Introduction: Peptide-YY (PYY) is a satiety hormone secreted by the colon. We have previously shown that PYY significantly increases in early lactation in rats, despite hyperphagia. Increased PYY may be associated with significantly increased gut growth by late lactation in dams with average-sized litters. Our aim was to determine whether feeding different litter sizes influences postpartum changes occurring during the maternal adaptation to lactation.
Materials and methods: Wistar rats had litter sizes adjusted to 4, 8 (standard) or 12 pups by 1 day postpartum and were sacrificed at day 25 of lactation. Colonic PYY was quantified using radioimmunoassay. Gut tissue measurements were standardised by free-floating gut for length measurements and using nicardipine for circumference measurements.
Results and discussion: Dams feeding 4 pups had significantly shorter and lighter small and large intestines and lighter caecums compared with dams feeding 8 pups and we hypothesise that this is due to reduced suckling demand. Significantly increased descending colon PYY in dams with 8 pups was associated with increased gut size in these dams. Despite no increase in gut length or wet weight, dams feeding 12 pups had significantly increased gut circumferences, which may represent an adaptation to lactation that requires less energy. Energy insufficiency for structural modifications may be why dams feeding 12 pups showed different adaptations to dams feeding 8 pups. This study is the first time such differential adaptations have been shown in dams due to litter size; further work is being carried out to establish if pups from different sized litters have altered endocrine profiles or gut structure that influence feeding.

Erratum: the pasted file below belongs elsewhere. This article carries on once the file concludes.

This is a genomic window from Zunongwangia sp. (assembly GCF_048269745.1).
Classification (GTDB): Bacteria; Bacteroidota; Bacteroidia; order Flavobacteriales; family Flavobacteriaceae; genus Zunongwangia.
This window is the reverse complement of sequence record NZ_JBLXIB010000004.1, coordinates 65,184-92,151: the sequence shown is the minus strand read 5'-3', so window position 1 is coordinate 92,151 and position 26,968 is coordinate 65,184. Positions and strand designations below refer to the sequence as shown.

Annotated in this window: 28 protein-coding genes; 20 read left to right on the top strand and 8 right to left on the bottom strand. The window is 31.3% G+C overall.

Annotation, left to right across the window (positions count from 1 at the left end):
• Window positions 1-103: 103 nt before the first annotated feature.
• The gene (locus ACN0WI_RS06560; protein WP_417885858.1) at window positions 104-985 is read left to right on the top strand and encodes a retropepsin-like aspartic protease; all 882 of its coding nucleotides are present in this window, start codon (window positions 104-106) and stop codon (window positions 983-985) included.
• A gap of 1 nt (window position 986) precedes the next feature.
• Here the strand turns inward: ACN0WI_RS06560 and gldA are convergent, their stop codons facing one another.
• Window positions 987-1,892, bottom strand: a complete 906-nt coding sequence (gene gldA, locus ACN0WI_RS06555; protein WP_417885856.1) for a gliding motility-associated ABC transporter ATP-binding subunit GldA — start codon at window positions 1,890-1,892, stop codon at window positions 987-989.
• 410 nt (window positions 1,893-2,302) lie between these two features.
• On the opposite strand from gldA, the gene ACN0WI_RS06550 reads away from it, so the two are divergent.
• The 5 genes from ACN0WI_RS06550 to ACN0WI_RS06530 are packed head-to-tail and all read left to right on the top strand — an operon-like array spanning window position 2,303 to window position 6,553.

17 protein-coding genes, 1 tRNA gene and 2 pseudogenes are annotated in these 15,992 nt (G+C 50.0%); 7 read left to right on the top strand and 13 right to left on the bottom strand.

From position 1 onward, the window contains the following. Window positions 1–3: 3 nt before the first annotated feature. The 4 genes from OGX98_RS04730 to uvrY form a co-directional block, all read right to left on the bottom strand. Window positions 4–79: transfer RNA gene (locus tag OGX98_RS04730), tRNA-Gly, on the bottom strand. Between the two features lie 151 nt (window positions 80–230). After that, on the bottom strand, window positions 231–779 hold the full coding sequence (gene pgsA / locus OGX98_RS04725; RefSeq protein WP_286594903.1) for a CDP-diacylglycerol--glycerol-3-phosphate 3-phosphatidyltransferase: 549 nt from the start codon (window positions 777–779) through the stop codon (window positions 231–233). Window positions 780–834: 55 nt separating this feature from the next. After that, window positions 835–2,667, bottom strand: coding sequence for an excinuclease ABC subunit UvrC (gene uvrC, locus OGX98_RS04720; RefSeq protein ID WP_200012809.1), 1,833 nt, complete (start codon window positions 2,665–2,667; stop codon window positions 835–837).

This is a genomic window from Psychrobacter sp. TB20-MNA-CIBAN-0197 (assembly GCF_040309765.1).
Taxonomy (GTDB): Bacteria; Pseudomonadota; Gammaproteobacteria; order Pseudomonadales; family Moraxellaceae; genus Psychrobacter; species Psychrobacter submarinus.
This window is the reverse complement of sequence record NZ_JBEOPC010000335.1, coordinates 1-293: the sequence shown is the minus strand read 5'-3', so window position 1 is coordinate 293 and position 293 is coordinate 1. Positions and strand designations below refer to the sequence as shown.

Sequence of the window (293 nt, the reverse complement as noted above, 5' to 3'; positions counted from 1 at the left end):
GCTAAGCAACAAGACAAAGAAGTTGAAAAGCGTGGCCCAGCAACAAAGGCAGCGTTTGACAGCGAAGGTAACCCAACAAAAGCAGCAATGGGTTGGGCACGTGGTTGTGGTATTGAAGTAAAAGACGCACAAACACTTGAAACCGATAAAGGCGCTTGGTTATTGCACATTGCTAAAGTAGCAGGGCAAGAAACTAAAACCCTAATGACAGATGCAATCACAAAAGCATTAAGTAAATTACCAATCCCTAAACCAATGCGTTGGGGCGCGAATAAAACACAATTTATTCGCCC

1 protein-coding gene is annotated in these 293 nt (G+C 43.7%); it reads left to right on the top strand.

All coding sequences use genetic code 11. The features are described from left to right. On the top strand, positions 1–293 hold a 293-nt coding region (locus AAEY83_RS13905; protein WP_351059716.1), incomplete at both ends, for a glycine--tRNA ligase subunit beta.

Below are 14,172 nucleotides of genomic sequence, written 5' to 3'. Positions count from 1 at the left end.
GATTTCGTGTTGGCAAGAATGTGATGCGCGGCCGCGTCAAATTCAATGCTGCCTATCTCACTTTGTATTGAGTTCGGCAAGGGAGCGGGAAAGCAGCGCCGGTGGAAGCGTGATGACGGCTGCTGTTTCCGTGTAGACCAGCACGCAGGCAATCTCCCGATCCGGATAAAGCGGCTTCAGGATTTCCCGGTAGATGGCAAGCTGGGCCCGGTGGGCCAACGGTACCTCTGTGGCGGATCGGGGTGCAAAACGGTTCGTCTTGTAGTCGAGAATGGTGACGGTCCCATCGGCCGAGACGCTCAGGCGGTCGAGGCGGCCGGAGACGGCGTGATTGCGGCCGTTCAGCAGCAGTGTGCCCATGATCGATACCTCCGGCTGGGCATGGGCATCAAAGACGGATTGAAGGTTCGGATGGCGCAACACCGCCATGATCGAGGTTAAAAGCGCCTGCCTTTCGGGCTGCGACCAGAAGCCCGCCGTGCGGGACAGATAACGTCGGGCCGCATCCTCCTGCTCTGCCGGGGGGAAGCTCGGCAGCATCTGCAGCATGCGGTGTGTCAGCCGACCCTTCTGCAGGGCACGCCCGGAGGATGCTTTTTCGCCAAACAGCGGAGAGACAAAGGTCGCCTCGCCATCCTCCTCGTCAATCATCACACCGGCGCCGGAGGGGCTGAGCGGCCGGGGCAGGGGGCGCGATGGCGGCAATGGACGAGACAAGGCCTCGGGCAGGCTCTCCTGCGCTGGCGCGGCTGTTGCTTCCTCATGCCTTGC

02 - 04 Sep 2014
World Congress of Reproductive Biology